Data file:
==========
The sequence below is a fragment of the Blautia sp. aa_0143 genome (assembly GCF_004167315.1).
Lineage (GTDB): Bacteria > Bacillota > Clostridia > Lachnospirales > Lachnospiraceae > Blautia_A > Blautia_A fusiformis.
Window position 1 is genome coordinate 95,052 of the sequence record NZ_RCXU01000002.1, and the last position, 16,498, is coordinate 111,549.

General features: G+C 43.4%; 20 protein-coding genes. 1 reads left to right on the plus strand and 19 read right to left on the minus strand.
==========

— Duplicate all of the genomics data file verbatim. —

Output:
The sequence below is a fragment of the Blautia sp. aa_0143 genome (assembly GCF_004167315.1).
Lineage (GTDB): Bacteria > Bacillota > Clostridia > Lachnospirales > Lachnospiraceae > Blautia_A > Blautia_A fusiformis.
Window position 1 is genome coordinate 95,052 of the sequence record NZ_RCXU01000002.1, and the last position, 16,498, is coordinate 111,549.

General features: G+C 43.4%; 20 protein-coding genes. 1 reads left to right on the plus strand and 19 read right to left on the minus strand.